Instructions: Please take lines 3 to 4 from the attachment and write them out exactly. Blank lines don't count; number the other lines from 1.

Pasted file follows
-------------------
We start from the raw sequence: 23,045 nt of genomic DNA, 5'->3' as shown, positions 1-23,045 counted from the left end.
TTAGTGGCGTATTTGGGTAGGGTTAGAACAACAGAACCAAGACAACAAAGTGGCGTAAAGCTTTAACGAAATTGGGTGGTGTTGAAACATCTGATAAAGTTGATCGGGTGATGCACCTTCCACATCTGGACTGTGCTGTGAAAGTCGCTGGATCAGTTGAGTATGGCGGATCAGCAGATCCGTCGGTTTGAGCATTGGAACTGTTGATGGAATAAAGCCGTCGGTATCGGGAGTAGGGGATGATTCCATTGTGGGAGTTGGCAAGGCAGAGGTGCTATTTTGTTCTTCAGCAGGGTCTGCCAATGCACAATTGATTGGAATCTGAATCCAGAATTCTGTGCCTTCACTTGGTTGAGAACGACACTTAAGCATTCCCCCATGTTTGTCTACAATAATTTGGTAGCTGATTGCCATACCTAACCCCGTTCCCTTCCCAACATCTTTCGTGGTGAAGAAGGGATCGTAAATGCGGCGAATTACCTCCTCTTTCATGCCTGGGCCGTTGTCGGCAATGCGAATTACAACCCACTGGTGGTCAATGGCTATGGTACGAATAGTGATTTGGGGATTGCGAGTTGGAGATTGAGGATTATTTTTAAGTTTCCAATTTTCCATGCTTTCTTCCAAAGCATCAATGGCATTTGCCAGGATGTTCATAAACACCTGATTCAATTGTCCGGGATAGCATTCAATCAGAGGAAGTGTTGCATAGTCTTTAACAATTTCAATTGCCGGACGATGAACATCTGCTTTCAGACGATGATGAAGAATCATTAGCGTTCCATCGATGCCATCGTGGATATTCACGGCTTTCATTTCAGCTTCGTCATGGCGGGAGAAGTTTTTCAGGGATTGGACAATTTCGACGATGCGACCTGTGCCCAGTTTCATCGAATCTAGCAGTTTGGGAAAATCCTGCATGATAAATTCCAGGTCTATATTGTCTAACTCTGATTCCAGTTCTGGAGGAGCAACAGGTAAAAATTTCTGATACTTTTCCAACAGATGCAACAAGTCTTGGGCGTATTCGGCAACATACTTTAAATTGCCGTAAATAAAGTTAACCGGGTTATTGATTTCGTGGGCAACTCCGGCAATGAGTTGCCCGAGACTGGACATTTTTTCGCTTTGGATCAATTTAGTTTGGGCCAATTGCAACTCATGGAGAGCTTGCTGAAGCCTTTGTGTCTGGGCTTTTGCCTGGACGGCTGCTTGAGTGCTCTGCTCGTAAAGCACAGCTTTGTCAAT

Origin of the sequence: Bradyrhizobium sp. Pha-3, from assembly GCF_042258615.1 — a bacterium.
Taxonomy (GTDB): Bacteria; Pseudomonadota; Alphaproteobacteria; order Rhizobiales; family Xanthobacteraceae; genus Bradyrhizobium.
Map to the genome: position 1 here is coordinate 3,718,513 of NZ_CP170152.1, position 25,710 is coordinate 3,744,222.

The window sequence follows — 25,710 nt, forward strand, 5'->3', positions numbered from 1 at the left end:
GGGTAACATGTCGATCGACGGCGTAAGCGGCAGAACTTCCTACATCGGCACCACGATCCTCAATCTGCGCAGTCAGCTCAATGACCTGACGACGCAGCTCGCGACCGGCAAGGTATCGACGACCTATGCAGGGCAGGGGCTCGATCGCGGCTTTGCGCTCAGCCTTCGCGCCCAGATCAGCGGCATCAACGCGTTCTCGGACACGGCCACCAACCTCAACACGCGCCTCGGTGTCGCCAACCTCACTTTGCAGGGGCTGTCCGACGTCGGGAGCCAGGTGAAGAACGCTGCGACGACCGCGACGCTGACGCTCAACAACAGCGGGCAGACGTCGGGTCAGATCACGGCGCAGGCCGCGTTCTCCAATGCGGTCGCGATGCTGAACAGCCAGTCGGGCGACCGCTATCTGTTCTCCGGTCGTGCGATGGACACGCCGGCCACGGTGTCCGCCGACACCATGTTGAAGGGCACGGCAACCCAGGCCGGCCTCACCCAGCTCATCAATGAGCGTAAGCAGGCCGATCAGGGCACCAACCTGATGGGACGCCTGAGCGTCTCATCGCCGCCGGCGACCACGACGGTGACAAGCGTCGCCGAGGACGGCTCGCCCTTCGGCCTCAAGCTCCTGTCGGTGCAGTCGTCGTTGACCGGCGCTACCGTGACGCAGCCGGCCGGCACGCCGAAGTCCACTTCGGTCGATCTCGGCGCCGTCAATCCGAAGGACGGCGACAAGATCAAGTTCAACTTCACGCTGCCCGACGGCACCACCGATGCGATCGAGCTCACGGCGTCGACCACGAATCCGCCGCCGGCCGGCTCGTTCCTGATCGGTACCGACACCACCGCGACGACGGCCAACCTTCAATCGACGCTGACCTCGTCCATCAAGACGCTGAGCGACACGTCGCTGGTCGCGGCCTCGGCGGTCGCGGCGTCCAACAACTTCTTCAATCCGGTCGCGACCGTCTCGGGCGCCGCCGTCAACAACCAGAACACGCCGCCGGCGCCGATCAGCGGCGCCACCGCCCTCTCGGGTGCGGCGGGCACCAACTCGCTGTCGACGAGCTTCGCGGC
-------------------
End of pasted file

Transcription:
Origin of the sequence: Bradyrhizobium sp. Pha-3, from assembly GCF_042258615.1 — a bacterium.
Taxonomy (GTDB): Bacteria; Pseudomonadota; Alphaproteobacteria; order Rhizobiales; family Xanthobacteraceae; genus Bradyrhizobium.